Zac: After all that training. What happened is we bought the business and we pretty quickly grew the revenue through some optimization. Thank God, we did because four or five months after I bought the business, we went down 55% on it Thursday, so the revenue on ... We come in at 10"00 AM, we're lookin' at it, we're like 'Gah, maybe somethings wrong. Is today a holiday? The traffics weird, what's goin' on?' Yeah, and Google had changed their traffic algorithm and that impacted the business really adversely as you can tell, and we need a right size cross structure immediately because we began hiring 'cause we're growing and we'd doubled the business in the first 90 days, which was great. 

Zac: But then I realized, 'Wow, this business has major concentration risks that I didn't understand.' I didn't understand them because ... It's not like I didn't articulated in the due diligence, I just didn't really appreciate the severity when you have a concentration risk like that. By that I mean 99% of the traffic came from Google dot com. So when Google changed their algorithm, it just one to one, you lose revenue. 

Zac: Then a couple weeks later, Google changed their publisher payout algorithm on the ads. So we were also running 100% of the ads through Google, so somebody comes from Google, lands on our site, sees an ad, clicks on it, we get paid. That impacted the business less severely, but I was like 'Wow, I have 100% traffic coming from one place, and I have 100% of revenue coming from one place, so really this was the worst thing ever. I need to figure out how to diversify that.'

Lauren: So they're really ... Are you saying there wasn't a lot fear going into how to change it or did you have any fear when you realized, 'Okay, something has to change and it has to be big.'

Zac: I was like 'Ah, it's not ... Look I can fix this. I'll fix this. That's what I'll do."'

Lauren: Is that your attitude usually?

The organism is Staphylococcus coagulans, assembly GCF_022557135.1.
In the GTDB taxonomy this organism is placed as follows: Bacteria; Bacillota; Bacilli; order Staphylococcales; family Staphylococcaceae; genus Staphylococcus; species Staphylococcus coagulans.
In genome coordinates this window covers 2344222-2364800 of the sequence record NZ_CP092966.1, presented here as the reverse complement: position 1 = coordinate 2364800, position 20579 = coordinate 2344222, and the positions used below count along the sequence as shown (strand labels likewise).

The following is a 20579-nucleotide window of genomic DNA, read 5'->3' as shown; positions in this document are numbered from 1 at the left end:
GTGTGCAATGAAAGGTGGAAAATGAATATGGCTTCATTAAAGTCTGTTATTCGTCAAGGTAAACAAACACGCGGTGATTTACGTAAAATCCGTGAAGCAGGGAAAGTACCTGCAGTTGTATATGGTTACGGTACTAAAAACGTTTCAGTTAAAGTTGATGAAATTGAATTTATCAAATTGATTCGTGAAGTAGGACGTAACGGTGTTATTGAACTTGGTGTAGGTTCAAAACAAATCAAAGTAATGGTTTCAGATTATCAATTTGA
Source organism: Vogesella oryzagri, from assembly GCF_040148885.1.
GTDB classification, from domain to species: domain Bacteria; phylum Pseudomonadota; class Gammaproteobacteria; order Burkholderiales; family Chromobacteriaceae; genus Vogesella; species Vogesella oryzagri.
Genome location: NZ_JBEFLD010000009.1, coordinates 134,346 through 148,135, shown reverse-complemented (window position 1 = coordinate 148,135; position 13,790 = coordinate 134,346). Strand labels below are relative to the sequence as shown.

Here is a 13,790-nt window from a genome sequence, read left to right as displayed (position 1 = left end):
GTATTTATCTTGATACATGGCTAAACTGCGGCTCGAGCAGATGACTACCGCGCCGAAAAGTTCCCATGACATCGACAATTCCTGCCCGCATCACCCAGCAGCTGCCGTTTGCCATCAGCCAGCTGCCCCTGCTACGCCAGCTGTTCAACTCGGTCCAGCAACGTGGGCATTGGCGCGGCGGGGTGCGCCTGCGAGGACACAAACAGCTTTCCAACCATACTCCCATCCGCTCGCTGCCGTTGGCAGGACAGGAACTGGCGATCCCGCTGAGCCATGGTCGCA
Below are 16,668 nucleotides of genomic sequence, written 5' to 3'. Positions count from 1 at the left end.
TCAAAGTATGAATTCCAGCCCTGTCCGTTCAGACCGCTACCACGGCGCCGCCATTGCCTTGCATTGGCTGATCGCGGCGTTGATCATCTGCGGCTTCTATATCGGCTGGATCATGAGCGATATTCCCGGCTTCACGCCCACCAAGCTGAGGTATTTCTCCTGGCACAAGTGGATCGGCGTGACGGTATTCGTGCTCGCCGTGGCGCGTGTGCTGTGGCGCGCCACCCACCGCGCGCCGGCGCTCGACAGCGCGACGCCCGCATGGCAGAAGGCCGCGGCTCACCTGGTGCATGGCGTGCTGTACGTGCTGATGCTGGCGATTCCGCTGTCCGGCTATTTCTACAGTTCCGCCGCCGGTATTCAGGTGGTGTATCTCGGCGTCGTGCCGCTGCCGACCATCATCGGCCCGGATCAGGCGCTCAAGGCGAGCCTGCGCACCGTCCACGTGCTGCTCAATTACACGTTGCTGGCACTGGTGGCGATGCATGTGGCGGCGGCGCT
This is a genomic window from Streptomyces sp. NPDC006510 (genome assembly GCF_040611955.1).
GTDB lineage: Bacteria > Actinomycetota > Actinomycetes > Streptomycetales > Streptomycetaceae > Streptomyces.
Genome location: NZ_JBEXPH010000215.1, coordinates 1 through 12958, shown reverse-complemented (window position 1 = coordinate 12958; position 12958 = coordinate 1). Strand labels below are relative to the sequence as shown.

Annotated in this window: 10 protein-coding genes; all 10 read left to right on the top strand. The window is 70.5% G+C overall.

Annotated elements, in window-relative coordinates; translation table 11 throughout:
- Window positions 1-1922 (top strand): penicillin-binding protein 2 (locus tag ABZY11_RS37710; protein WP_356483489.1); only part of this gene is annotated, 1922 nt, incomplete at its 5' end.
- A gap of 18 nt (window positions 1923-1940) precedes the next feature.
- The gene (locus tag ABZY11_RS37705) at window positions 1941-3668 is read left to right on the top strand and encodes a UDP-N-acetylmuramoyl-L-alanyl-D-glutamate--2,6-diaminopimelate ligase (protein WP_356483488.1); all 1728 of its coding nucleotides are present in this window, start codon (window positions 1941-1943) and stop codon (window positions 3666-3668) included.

Zac: Yes, you just cannot ... What are you gonna do? You can't change the unchangeable. Humans have a psychological trick to convince themselves ... This is not me either, it's a Ted Talk, but to convince themselves that unchangeable events are the best things that happened in their life. In this Ted Talk, the guy's like here's a guy who was wrongfully imprisoned and exonerated, talking about how going to prison was the best thing that ever happened to him because I was on the wrong path or something like this. So the best thing that ever happened to me was that the business went down 55%. It has to be 'cause I can't change it. 

Lauren: So how did you know what move to make after that?

Zac: I didn't, at all, so I spent about three or four months researching different things. I was like 'Well, we got this asset, still gets a million ... 800,000 visitors a month, it's great. What could you do with 800,000 visitors a month? 10% of them are mobile. What's the traffic like?' I really just dug into the asset and the business, and tried to think about what are the different things you could do. There was a nugget of an idea when I bought the business that something really interesting was happening in the type of content that we had, and something really interesting was happening in ... The whole thesis of it was that marketing was transforming from an opaque to a transparent format, and that in the context of that transparency, the content that actually enables transactions, i.e., commerce, would be the most value content. 

Zac: Here was this site that had reviews and complaints about products and services, really expensive life change oriented products and services. That content would be supremely valuable, maybe we could do something else with that content.